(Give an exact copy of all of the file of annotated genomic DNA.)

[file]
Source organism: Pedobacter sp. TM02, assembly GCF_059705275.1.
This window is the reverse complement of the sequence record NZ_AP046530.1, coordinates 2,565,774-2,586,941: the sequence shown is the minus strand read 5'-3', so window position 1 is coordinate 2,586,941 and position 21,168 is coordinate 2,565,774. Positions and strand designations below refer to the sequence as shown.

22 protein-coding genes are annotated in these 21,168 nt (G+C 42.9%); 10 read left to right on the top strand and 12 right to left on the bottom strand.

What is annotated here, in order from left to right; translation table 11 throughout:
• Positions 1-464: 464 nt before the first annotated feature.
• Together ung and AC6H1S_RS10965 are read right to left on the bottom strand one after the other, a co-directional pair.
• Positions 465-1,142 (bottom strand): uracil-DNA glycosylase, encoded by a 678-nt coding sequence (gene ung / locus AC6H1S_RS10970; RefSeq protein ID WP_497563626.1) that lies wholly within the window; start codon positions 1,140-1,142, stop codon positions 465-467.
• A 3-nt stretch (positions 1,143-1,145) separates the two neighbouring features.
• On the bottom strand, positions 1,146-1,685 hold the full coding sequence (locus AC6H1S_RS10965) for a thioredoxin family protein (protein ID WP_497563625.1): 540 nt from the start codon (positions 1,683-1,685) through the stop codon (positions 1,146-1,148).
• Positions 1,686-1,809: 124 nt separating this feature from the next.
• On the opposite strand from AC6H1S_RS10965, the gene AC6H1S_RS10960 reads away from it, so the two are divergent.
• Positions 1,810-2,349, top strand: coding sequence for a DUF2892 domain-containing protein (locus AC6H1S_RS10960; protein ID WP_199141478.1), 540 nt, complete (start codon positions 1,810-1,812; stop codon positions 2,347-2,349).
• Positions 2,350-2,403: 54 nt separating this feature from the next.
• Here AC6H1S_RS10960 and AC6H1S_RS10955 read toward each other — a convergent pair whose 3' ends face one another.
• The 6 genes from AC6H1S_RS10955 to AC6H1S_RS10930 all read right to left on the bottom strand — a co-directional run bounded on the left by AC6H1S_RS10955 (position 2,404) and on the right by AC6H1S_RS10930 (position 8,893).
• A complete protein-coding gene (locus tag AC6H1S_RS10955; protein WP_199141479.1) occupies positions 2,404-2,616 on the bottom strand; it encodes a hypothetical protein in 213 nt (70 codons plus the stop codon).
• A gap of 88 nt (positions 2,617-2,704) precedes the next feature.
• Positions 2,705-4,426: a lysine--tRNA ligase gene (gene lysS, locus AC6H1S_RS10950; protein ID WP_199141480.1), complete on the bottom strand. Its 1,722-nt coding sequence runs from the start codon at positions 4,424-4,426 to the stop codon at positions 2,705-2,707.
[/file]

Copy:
Source organism: Pedobacter sp. TM02, assembly GCF_059705275.1.
This window is the reverse complement of the sequence record NZ_AP046530.1, coordinates 2,565,774-2,586,941: the sequence shown is the minus strand read 5'-3', so window position 1 is coordinate 2,586,941 and position 21,168 is coordinate 2,565,774. Positions and strand designations below refer to the sequence as shown.

22 protein-coding genes are annotated in these 21,168 nt (G+C 42.9%); 10 read left to right on the top strand and 12 right to left on the bottom strand.

What is annotated here, in order from left to right; translation table 11 throughout:
• Positions 1-464: 464 nt before the first annotated feature.
• Together ung and AC6H1S_RS10965 are read right to left on the bottom strand one after the other, a co-directional pair.
• Positions 465-1,142 (bottom strand): uracil-DNA glycosylase, encoded by a 678-nt coding sequence (gene ung / locus AC6H1S_RS10970; RefSeq protein ID WP_497563626.1) that lies wholly within the window; start codon positions 1,140-1,142, stop codon positions 465-467.
• A 3-nt stretch (positions 1,143-1,145) separates the two neighbouring features.
• On the bottom strand, positions 1,146-1,685 hold the full coding sequence (locus AC6H1S_RS10965) for a thioredoxin family protein (protein ID WP_497563625.1): 540 nt from the start codon (positions 1,683-1,685) through the stop codon (positions 1,146-1,148).
• Positions 1,686-1,809: 124 nt separating this feature from the next.
• On the opposite strand from AC6H1S_RS10965, the gene AC6H1S_RS10960 reads away from it, so the two are divergent.
• Positions 1,810-2,349, top strand: coding sequence for a DUF2892 domain-containing protein (locus AC6H1S_RS10960; protein ID WP_199141478.1), 540 nt, complete (start codon positions 1,810-1,812; stop codon positions 2,347-2,349).
• Positions 2,350-2,403: 54 nt separating this feature from the next.
• Here AC6H1S_RS10960 and AC6H1S_RS10955 read toward each other — a convergent pair whose 3' ends face one another.
• The 6 genes from AC6H1S_RS10955 to AC6H1S_RS10930 all read right to left on the bottom strand — a co-directional run bounded on the left by AC6H1S_RS10955 (position 2,404) and on the right by AC6H1S_RS10930 (position 8,893).
• A complete protein-coding gene (locus tag AC6H1S_RS10955; protein WP_199141479.1) occupies positions 2,404-2,616 on the bottom strand; it encodes a hypothetical protein in 213 nt (70 codons plus the stop codon).
• A gap of 88 nt (positions 2,617-2,704) precedes the next feature.
• Positions 2,705-4,426: a lysine--tRNA ligase gene (gene lysS, locus AC6H1S_RS10950; protein ID WP_199141480.1), complete on the bottom strand. Its 1,722-nt coding sequence runs from the start codon at positions 4,424-4,426 to the stop codon at positions 2,705-2,707.